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My Health & Environment - Environmental Public Health Tracking

Hospitalization

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Hospitalizations can occur for many different reasons. For EPHT, the CDC has selected two broad categories of hospitalization that are associated with environmental health: Hospitalizations for Asthma and Hospitalizations for Acute Myocardial Infarction (AMI or Heart Attack). The data provided in this section will be related to these two issues.

Asthma

Asthma and the Environment

Asthma is a chronic or long-term disease that affects the lungs/respiratory system making it difficult to breathe. Symptoms can include shortness of breath, chest tightness, wheezing and coughing. People with asthma have more sensitive airways and may be more likely to react strongly to infections; and exposure to environmental factors such as allergens like pollen in the air; or irritants, such as smoke and air pollution. A number of studies have reported associations between air pollution exposures and asthma.

Hospitalizations for Asthma as an indicator of Public Health

A number of studies have reported associations between air pollution and hospitalizations for asthma and other forms of respiratory illnesses. Asthma can be caused and/or made worse by exposure to many different environmental contaminants, including both particulate matter (PM) and ozone, which are also tracked by the EPHT program. The EPA has established an Air Quality Index to provide guidance to you about the quality of the air in your area on any given day.

Acute Myocardial Infarction (AMI or Heart Attack)

Heart Attacks and the Environment

According to the American Heart Association, "studies have demonstrated a consistent risk for cardiovascular events in relation to both short- and long-term exposure to present-day environmental factors such as concentrations of ambient particulate matter."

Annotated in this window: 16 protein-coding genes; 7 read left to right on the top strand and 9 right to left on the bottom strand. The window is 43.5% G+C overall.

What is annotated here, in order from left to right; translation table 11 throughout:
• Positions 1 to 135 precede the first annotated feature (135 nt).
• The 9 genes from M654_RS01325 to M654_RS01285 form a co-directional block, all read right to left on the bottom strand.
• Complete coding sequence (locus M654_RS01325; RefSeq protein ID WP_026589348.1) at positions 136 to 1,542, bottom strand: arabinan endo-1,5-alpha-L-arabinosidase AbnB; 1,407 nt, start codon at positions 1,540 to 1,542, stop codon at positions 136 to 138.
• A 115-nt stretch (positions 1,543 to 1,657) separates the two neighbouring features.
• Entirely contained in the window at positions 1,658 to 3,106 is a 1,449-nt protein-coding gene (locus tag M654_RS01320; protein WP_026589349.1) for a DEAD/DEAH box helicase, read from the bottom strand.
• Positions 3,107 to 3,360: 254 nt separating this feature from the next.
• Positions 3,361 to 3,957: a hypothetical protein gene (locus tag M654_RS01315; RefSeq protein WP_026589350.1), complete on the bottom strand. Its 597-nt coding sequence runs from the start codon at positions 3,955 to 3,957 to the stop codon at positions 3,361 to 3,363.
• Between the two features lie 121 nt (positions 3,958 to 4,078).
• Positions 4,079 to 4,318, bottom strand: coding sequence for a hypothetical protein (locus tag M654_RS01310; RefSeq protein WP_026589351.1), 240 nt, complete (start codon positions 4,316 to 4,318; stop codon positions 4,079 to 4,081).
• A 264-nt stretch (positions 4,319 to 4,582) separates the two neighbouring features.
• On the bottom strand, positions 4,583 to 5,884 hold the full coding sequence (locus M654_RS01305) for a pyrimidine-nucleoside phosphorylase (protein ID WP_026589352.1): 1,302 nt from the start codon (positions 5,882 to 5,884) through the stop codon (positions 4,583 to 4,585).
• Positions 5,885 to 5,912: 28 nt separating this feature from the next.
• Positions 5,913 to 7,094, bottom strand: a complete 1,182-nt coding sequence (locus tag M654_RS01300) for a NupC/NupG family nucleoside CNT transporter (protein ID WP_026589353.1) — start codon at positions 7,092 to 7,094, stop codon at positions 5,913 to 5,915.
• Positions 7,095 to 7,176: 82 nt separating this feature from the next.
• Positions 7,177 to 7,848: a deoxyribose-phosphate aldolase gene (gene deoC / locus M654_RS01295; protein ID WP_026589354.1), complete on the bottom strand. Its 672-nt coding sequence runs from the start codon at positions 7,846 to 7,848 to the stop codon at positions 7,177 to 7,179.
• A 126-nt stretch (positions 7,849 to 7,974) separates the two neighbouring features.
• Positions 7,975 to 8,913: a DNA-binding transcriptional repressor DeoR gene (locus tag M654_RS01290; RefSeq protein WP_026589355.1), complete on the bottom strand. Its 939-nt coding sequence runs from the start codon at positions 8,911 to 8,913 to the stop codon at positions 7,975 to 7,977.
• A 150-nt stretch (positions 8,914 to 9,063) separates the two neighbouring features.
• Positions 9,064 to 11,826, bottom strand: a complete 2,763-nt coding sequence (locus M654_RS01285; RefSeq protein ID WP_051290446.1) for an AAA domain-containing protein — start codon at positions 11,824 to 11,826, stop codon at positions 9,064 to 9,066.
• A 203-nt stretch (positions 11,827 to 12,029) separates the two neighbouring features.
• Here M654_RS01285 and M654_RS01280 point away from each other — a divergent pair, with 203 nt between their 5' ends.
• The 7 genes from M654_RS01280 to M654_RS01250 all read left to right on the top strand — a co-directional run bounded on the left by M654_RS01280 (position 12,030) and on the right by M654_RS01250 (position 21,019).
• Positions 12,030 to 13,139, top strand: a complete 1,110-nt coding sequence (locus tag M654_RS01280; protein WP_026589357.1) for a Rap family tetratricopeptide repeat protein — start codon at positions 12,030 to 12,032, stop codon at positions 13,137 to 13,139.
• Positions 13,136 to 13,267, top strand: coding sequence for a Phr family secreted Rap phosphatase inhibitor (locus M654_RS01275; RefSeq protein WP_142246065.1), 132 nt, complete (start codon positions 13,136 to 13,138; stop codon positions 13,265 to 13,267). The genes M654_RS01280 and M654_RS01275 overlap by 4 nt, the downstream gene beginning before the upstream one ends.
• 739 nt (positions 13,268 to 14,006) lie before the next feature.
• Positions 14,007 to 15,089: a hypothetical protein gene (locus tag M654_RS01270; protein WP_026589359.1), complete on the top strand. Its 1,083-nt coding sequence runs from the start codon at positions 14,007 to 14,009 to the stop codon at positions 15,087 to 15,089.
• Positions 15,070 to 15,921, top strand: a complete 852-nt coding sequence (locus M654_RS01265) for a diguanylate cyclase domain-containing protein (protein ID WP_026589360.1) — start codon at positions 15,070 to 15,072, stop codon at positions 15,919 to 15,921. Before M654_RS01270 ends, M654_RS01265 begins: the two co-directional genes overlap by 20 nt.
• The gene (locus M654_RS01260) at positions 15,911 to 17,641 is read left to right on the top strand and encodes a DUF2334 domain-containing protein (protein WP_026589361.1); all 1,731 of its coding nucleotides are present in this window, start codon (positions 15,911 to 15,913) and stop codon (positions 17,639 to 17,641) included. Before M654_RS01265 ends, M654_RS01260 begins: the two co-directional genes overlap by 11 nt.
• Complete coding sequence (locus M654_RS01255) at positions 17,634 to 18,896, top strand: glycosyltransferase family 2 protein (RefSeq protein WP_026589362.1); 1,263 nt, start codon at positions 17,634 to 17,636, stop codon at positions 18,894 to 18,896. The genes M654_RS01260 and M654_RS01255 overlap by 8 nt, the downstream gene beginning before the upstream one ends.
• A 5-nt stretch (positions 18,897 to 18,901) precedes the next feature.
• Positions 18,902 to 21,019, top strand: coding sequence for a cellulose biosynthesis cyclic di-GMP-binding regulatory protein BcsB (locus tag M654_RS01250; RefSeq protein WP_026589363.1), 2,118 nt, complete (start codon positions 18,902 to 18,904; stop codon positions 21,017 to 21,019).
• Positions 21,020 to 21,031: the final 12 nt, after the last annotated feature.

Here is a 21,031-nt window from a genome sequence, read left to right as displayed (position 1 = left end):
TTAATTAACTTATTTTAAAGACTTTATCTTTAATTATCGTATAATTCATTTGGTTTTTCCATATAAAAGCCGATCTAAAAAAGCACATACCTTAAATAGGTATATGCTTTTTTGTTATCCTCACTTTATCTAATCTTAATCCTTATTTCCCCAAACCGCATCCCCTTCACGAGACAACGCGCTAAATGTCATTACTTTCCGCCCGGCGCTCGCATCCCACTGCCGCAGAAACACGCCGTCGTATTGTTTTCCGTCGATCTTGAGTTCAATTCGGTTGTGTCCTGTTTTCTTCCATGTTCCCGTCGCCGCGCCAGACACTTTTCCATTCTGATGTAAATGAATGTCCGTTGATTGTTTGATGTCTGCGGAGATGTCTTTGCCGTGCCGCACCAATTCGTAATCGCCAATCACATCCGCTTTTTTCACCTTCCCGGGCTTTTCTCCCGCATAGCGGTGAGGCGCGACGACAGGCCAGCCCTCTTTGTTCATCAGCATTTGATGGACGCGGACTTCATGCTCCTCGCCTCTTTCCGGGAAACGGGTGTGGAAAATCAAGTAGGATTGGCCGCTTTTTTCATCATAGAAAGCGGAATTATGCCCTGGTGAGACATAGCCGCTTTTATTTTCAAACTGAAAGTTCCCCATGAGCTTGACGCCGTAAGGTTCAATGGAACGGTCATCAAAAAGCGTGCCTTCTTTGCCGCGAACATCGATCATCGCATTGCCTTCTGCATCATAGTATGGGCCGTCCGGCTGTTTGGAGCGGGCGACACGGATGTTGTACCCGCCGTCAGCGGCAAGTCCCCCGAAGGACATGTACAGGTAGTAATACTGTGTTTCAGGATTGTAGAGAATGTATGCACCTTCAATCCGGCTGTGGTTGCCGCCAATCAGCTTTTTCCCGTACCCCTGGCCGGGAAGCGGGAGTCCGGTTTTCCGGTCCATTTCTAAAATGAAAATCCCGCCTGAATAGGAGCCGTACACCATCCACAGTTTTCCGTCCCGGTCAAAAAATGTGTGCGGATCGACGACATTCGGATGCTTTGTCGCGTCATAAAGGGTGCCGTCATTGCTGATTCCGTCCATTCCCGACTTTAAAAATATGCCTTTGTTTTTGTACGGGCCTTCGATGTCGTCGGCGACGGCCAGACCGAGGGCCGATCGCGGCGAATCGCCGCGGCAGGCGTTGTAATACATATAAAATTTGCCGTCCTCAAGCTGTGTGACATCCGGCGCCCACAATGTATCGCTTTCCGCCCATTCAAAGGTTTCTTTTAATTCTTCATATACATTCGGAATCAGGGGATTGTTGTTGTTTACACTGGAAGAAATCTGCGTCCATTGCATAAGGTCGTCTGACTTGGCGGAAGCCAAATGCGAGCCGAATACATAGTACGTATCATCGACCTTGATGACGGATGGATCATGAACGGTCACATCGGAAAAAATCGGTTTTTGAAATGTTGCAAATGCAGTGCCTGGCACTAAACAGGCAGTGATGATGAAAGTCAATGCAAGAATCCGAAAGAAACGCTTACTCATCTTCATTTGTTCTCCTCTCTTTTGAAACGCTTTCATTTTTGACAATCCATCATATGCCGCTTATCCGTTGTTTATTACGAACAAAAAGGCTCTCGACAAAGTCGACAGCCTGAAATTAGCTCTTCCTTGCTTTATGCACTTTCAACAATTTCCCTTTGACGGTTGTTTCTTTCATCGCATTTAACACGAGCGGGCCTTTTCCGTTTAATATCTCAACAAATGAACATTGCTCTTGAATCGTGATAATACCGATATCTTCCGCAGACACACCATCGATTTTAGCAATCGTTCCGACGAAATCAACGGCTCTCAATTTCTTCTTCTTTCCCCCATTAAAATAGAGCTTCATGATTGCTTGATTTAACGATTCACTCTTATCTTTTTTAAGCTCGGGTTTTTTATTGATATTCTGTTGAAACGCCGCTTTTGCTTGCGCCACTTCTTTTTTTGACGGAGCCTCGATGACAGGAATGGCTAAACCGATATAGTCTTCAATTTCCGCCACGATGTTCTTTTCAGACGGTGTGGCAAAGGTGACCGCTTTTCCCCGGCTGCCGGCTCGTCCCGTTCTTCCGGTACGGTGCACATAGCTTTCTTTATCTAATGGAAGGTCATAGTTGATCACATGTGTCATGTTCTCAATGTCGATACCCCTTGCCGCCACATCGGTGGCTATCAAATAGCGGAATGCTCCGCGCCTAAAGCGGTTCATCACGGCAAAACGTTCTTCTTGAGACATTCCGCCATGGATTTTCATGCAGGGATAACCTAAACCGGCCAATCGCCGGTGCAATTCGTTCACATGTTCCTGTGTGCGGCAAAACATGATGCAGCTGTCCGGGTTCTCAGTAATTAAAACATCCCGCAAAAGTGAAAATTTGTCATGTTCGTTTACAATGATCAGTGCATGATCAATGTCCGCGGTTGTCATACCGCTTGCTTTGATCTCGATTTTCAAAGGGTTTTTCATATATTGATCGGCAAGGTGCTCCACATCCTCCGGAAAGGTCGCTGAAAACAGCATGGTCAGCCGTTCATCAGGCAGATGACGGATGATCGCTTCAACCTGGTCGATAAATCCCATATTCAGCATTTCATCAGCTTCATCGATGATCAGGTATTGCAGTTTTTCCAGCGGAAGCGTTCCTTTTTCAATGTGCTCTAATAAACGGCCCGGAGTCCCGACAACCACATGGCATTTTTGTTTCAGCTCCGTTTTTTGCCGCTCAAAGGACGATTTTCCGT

Increasingly, studies both in the United States and abroad have shown environmental/health correlations between short- and long-term exposure to particulate matter air pollution and an increased risk of heart attacks, and other forms of heart disease. Research has demonstrated an increase in heart attack hospitalization rates in relation to fine particles (PM 2.5) exposure, particularly in sensitive groups such as the elderly, patients with pre-existing heart disease, or people with chronic obstructive pulmonary disease.

Hospitalizations for Heart Attacks as an indicator of Public Health

Acute Myocardial Infarction (AMI) is a heart attack. While there are non-environmental causes of heart attacks, a number of studies have reported associations between air pollution and hospitalizations for heart attacks and other forms of heart disease. The EPHT database trackshospitalization for AMI’s in order to obtain more information about the association that has been identified between this medical condition and air pollution. Having this standardized way of submitting AMI hospital admissions data will allow DHEC, the CDC and other research groups to identify and monitor trends over time as well as potentiallyidentify groups of people at high risk who can be targeted for prevention programs.

Please note that the data reported in the following maps and tables related to health outcomes represents all reported cases. When interpreting this data, it is important to understand that some of the numbers reflect cases for which there is no known environmental cause.

About Asthma and AMI

Asthma and AMI Resouces and Materials